• Yonas Kinde (Refugee Olympic Team, Athletics): Kinde is a professional marathon and cross country runner. He is training in Luxembourg; he will be running the marathon in Rio.
Earlier in the countdown to Rio, Yusra Mardini (Refugee Olympic Team, Swimming) and Raheleh Asemani (Belgium, Taekwondo) were named to Team Visa. Mardini will compete as a swimmer on the IOC’s team of refugee Olympic athletes after her courageous journey from Syria to Berlin, where she continues to train. Asemani will compete in Taekwondo representing Belgium.
In addition, five competitors from European countries were named to Team Visa today:
Adam Gemili (Great Britain, Athletics): Gemili, the only man of Middle Eastern descent to run the 100-m in under 10 seconds, will be representing Great Britain in his second Olympic Games. He will be competing in the men’s 200-m event.
Adam Peaty (Great Britain, Swimming): Peaty is a 21-year old swimmer who holds the world record for the 100-m breaststroke.
Claudia Fragapane (Great Britain, Gymnastics): Fragapane, who is a four-time Commonwealth gold medalist, will be competing for Great Britain’s Olympic team.
Elinor Barker (Great Britain, Cycling): Barker will be representing Great Britain, competing in Track Cycling in Rio.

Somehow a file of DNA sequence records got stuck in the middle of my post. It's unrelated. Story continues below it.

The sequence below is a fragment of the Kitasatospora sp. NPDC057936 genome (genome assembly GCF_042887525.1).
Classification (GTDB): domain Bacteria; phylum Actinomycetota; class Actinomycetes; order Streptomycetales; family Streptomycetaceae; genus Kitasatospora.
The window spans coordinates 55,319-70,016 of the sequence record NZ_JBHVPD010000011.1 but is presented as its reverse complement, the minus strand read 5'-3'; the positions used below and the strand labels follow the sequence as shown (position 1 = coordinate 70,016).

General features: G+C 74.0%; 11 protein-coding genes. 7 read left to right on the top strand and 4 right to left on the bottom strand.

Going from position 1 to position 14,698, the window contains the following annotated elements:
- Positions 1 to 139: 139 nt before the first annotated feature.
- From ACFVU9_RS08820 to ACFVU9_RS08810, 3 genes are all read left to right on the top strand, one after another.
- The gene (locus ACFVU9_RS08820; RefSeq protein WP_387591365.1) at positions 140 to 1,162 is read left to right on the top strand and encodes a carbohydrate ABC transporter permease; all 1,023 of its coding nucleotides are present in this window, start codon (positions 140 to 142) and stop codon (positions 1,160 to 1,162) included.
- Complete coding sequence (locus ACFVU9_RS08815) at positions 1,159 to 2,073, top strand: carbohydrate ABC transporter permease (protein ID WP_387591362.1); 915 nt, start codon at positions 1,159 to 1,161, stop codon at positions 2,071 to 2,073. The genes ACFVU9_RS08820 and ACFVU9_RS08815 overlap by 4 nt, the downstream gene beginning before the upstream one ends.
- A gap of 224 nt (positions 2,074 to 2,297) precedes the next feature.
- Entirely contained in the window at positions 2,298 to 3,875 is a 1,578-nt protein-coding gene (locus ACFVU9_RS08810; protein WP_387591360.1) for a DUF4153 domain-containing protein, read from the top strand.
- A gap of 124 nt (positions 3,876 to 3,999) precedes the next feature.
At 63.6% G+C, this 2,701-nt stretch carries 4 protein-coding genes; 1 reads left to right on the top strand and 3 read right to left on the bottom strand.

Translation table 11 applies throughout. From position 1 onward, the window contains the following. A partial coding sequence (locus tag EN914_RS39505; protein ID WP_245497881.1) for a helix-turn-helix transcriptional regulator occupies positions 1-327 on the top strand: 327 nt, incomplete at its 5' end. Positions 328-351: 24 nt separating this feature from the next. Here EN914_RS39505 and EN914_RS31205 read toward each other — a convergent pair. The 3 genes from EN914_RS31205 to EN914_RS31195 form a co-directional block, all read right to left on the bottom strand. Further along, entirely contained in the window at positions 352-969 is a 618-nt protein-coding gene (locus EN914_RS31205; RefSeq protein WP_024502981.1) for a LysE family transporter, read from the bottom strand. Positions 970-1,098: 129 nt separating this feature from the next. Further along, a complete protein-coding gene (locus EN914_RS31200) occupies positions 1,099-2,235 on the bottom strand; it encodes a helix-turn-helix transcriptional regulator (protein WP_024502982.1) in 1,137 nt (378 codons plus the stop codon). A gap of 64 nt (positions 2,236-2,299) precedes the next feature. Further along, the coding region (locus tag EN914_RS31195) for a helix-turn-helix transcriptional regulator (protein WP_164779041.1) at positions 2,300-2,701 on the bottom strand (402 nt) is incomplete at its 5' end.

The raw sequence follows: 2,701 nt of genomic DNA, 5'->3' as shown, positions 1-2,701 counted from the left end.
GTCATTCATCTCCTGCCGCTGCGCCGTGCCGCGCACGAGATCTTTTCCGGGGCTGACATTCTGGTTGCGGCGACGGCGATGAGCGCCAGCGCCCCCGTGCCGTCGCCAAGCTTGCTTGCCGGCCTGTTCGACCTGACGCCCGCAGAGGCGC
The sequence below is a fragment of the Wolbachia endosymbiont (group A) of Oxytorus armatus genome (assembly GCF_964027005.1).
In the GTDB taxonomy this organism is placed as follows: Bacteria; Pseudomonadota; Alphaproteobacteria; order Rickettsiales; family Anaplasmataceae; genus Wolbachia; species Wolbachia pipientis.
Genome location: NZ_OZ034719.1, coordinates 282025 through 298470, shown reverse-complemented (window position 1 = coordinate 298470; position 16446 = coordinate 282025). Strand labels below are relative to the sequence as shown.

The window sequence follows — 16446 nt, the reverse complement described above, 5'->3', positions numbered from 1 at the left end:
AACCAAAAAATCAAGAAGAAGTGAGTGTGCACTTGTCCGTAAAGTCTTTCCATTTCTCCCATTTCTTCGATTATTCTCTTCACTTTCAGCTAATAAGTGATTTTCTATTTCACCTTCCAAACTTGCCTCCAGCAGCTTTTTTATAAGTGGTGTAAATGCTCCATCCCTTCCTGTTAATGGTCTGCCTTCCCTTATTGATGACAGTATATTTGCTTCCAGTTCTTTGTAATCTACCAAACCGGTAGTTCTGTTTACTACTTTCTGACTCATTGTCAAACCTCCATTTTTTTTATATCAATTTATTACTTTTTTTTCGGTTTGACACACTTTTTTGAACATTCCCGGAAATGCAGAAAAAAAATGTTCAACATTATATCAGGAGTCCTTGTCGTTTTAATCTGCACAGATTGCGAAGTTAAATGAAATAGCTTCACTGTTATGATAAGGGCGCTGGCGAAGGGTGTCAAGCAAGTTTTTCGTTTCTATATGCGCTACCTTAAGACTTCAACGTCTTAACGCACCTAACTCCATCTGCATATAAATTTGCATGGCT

Natalia Partyka (Poland, Tables Tennis – Integrated Event): Partyka, who was born without a right hand and forearm, will compete in Table Tennis. Partyka has won gold three times at the Paralympic Games.
Team Visa athletes are at the heart of Visa’s global Olympic Games sponsorship activation, this year more than ever. Some examples include: Ibtihaj Muhammad (USA, Fencing), the first Muslim American woman to compete at the Olympics in a hijab, who unveiled the Visa payment ring to the world; Terezinha Guilhermina, (Brazil, Paralympic Athletics), the world’s fastest blind woman, who along with Mabika and Misenga, was onsite to open the Rio 2016 Copacabana Megastore in Brazil to make the ceremonial first payment; and Ashton Eaton (USA – Decathlon) and English Gardner (USA – 100m), who participated in Visa’s first Team Visa Facebook Live Stream last week.
The centerpiece film of Visa’s global Olympic Games ad campaign also features a diverse roster of more than 20 members of Team Visa, following them on a fun and light-hearted “Carpool” to the Rio 2016 Olympic Games, leveraging payment innovations like Visa Checkout, Samsung Pay and chip cards along the way.
Visa Inc. (NYSE: V) is a global payments technology company that connects consumers, businesses, financial institutions, and governments in more than 200 countries and territories to fast, secure and reliable electronic payments. We operate one of the world‘s most advanced processing networks — VisaNet — that is capable of handling more than 65,000 transaction messages a second, with fraud protection for consumers and assured payment for merchants. Visa is not a bank and does not issue cards, extend credit or set rates and fees for consumers. Visa’s innovations, however, enable its financial institution customers to offer consumers more choices: pay now with debit, pay ahead of time with prepaid or pay later with credit products.
Hong Si-wan, Seoul